Multicellular organism

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Multicellular organisms are organisms that consist of more than one cell, and which have differentiated cells that perform specialized functions. Most life that can be seen with the naked eye is multicellular, as are all animals (i.e. members of the kingdom Animalia) and plants (i.e. members of the kingdom Plantae).

Organizational levels

Multicellular organisms exhibit organization at several levels:

Differentiated cells

The simplest extant (currently living) multicellular organisms, sponges, consist of multiple specialized cellular types that cooperate together for a common goal. These cell types include Choanocytes, digestive cells; Sclerocytes, support-structure-secreting cells; Porocytes, tubular pore cells; and Pinacocytes, epidermal cells. Although the different cell types create an organized, macroscopic multicellular structure—the visible sponge—they are not organized into true interconnected tissues. This is illustrated by the fact that a sponge broken up in a blender will reaggregate from the surviving cells. If individually separated, however, the particular cell types cannot survive alone. Simpler colonial organisms, such as Volvox, differ in that their individual cells are free-living and can survive on their own if separated from the colony.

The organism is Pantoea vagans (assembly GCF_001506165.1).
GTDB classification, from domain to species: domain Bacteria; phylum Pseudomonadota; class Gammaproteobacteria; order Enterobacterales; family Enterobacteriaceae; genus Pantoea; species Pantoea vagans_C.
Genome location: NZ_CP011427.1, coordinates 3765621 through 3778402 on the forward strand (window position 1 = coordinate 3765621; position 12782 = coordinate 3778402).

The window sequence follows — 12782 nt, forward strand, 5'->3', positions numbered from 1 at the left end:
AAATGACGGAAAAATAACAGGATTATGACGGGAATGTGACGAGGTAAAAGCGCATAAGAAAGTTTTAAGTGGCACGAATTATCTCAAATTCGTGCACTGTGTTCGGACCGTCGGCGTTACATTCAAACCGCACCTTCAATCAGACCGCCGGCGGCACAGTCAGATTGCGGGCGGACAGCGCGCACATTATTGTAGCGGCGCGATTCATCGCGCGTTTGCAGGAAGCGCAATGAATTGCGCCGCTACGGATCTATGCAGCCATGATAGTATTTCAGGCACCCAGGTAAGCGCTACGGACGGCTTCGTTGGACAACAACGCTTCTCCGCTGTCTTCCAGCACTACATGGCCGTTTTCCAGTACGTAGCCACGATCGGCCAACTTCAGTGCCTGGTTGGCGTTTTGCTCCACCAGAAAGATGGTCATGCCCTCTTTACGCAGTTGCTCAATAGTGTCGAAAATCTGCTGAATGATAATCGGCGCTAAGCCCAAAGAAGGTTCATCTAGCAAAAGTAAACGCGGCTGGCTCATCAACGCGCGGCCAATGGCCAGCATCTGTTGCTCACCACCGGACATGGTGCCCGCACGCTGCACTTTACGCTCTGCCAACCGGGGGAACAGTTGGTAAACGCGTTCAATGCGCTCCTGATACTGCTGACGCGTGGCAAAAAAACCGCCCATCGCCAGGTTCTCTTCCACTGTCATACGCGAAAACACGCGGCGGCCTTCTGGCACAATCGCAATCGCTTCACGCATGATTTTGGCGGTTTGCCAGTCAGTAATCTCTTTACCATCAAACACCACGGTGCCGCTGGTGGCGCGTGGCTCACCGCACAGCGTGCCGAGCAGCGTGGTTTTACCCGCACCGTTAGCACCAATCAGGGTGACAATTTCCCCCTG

Tissues

More complex organisms such as jellyfish, coral and sea anemones possess a tissue level of organization, in which differentiated, interconnected cells perform specialized functions as a group. For instance, jellyfish tissues include an epidermis and nerve net that perform protective and sensory functions, along with an inner gastrodermis that performs digestive functions. The overall spatial organization of differentiated cells is a topic of study in anatomy.

Organs and organ systems

Even more complex organisms, while also possessing differentiated cells and tissues, possess an organ level of development, wherein multiple tissues group to form organs with a specific function or functions. Organs can be as primitive as the brain of a flatworm (merely a grouping of ganglion cells), as large as the stem of a sequoia (up to 90 meters (300 feet) in height), or as complex and multifunctional as a vertebrate liver.

The most complex organisms (such as mammals, trees, and flowers) have organ systems wherein groups of organs act together to perform complex related functions, with each organ focusing on a subset of the task. An example would be a vertebrate digestive system, in which the mouth and esophagus ingest food, the stomach crushes and liquifies it, the pancreas and gall bladder synthesize and release digestive enzymes, and the intestines absorb nutrients into the blood.

Evolutionary history

The oldest known taxonomically resolved multicellular organism is a red algae, Bangiomorpha pubescens, found fossilized in 1.2 billion year old rock from the Ectasian period of the Mesoproterozoic era.[1]

To reproduce, true multicellular organisms must solve the problem of regenerating a whole organism from germ cells (i.e. sperm and egg cells), an issue that is studied in developmental biology. Therefore, the development of sexual reproduction in unicellular organisms during the Ectasian period is thought to have precipitated the development and rise of multicellular life.

See also

  • http://paleobiol.geoscienceworld.org/cgi/content/abstract/26/3/386